Mother Nature isn't a lady to be messed with. New York City knows that—especially after the subzero temperatures (and frozen pipes and hair follicles) endured during last week's polar vortex. But, if you take a step back, her might is a force to be marveled at. Artist Giuseppe Penone's (b. 1947) public art display, currently on view at Madison Square Park thru Feb. 9, makes sure we don't forget nature's brutal majesty.
His Ideas of Stone (Idee di pietra), three enormous 30-foot-tall bronze organic-shaped structures, evokes the natural enviornment literally: The sculptures themselves appear to be trees stripped of all leaves, the titanic flora of some black apocalypse. At first glance they are gray and lifeless, but they're imbued with a magical strength. Like hurculean arms, the trees appear to lift and prepare to toss enormous boulders. Destruction comes immediately to mind (a very real and unfortunate hobby of Mother Nature herself). The artist forces the viewer to consider man's relationship with nature—and it's a very unbalanced one.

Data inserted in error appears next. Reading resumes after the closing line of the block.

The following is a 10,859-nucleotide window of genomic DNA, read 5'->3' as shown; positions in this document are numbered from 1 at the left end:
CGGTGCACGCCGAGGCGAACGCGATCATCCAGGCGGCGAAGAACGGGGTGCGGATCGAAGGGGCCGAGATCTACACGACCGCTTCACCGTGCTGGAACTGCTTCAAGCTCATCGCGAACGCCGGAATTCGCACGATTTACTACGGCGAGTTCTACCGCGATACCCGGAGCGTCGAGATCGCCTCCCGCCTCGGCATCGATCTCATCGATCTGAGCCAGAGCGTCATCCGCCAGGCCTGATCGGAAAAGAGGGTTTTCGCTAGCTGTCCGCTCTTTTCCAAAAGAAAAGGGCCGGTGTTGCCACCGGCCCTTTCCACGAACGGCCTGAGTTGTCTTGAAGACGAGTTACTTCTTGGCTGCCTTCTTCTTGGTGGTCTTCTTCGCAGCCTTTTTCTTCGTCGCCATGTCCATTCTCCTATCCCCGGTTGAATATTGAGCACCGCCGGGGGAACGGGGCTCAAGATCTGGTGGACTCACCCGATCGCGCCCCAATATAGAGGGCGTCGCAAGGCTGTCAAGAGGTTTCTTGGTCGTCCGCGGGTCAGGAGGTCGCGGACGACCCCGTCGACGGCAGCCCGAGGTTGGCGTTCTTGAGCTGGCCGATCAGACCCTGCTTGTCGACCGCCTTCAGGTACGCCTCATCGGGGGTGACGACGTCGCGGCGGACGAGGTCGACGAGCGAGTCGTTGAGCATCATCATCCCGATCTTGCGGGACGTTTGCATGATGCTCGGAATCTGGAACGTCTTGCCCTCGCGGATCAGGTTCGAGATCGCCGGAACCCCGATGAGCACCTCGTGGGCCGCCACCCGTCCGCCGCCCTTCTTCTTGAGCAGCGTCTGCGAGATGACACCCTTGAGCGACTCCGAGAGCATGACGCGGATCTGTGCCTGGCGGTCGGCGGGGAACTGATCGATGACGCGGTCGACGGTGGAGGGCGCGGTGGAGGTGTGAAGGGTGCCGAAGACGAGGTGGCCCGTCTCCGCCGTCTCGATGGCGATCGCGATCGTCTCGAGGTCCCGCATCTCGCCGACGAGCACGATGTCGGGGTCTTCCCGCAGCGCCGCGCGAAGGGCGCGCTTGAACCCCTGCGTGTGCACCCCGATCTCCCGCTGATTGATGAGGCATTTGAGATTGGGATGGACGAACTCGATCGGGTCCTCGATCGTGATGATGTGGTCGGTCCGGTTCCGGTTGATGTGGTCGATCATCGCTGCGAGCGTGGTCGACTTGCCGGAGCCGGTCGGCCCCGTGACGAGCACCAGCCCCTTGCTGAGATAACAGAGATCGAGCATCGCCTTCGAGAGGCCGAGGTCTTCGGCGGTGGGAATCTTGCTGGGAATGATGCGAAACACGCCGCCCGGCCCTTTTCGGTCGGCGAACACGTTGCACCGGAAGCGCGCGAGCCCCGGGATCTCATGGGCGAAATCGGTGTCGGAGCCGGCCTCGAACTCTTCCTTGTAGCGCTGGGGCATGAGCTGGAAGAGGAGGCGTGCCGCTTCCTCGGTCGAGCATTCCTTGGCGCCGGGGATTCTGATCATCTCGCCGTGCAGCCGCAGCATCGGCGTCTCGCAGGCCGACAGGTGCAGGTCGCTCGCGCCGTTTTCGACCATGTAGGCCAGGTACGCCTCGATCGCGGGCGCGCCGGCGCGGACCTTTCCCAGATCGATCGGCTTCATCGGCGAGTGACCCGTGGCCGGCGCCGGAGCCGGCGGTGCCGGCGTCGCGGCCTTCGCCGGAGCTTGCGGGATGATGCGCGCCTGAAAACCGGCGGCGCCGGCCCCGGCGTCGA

Just as the viewer is dwarfed by these monolithic trees and the boulders they wield, we all are dwarfed by nature. Left to the elements, we hairless monkeys wouldn't stand a chance. Perhaps I'm being morbid, don't mind me—I'm just caught up in Ideas of Stone.
>>Ideas of Stone (Idee di pietra), Giuseppe Penone, Madison Square Park, E. 23rd St. & Broadway, thru Feb. 9
Photos: Malcolm Varon, NYC. Courtesy of the artist and Marian Goodman Gallery, New York.